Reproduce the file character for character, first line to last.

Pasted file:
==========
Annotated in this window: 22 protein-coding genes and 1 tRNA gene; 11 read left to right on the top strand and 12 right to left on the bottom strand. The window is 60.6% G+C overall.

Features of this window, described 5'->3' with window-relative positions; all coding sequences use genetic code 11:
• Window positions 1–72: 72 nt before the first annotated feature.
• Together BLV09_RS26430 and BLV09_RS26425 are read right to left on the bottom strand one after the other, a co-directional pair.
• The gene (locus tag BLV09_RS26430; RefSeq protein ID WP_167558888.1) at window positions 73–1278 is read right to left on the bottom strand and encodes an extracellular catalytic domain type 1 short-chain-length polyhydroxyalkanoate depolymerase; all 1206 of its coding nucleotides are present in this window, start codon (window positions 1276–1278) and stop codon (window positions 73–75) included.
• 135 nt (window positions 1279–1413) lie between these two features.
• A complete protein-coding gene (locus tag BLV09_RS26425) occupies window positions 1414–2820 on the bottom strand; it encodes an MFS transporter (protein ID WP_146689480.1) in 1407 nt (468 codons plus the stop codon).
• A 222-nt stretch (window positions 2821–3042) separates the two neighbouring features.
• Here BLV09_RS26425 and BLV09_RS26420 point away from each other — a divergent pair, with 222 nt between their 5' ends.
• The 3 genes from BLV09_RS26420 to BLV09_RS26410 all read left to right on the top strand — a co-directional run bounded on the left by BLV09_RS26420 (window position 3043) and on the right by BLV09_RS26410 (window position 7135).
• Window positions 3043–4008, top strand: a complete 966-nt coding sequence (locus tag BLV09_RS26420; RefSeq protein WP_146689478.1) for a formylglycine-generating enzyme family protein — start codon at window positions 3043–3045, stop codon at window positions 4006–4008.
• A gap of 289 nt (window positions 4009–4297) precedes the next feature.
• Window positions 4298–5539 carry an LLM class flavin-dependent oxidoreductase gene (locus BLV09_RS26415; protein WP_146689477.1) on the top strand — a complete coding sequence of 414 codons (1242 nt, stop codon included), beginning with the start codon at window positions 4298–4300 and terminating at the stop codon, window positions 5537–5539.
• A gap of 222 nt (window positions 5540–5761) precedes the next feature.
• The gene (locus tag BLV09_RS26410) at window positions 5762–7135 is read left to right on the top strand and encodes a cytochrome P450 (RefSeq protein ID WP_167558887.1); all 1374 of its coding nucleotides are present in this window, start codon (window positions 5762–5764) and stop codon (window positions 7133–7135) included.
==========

Annotated in this window: 22 protein-coding genes and 1 tRNA gene; 11 read left to right on the top strand and 12 right to left on the bottom strand. The window is 60.6% G+C overall.

Features of this window, described 5'->3' with window-relative positions; all coding sequences use genetic code 11:
• Window positions 1–72: 72 nt before the first annotated feature.
• Together BLV09_RS26430 and BLV09_RS26425 are read right to left on the bottom strand one after the other, a co-directional pair.
• The gene (locus tag BLV09_RS26430; RefSeq protein ID WP_167558888.1) at window positions 73–1278 is read right to left on the bottom strand and encodes an extracellular catalytic domain type 1 short-chain-length polyhydroxyalkanoate depolymerase; all 1206 of its coding nucleotides are present in this window, start codon (window positions 1276–1278) and stop codon (window positions 73–75) included.
• 135 nt (window positions 1279–1413) lie between these two features.
• A complete protein-coding gene (locus tag BLV09_RS26425) occupies window positions 1414–2820 on the bottom strand; it encodes an MFS transporter (protein ID WP_146689480.1) in 1407 nt (468 codons plus the stop codon).
• A 222-nt stretch (window positions 2821–3042) separates the two neighbouring features.
• Here BLV09_RS26425 and BLV09_RS26420 point away from each other — a divergent pair, with 222 nt between their 5' ends.
• The 3 genes from BLV09_RS26420 to BLV09_RS26410 all read left to right on the top strand — a co-directional run bounded on the left by BLV09_RS26420 (window position 3043) and on the right by BLV09_RS26410 (window position 7135).
• Window positions 3043–4008, top strand: a complete 966-nt coding sequence (locus tag BLV09_RS26420; RefSeq protein WP_146689478.1) for a formylglycine-generating enzyme family protein — start codon at window positions 3043–3045, stop codon at window positions 4006–4008.
• A gap of 289 nt (window positions 4009–4297) precedes the next feature.
• Window positions 4298–5539 carry an LLM class flavin-dependent oxidoreductase gene (locus BLV09_RS26415; protein WP_146689477.1) on the top strand — a complete coding sequence of 414 codons (1242 nt, stop codon included), beginning with the start codon at window positions 4298–4300 and terminating at the stop codon, window positions 5537–5539.
• A gap of 222 nt (window positions 5540–5761) precedes the next feature.
• The gene (locus tag BLV09_RS26410) at window positions 5762–7135 is read left to right on the top strand and encodes a cytochrome P450 (RefSeq protein ID WP_167558887.1); all 1374 of its coding nucleotides are present in this window, start codon (window positions 5762–5764) and stop codon (window positions 7133–7135) included.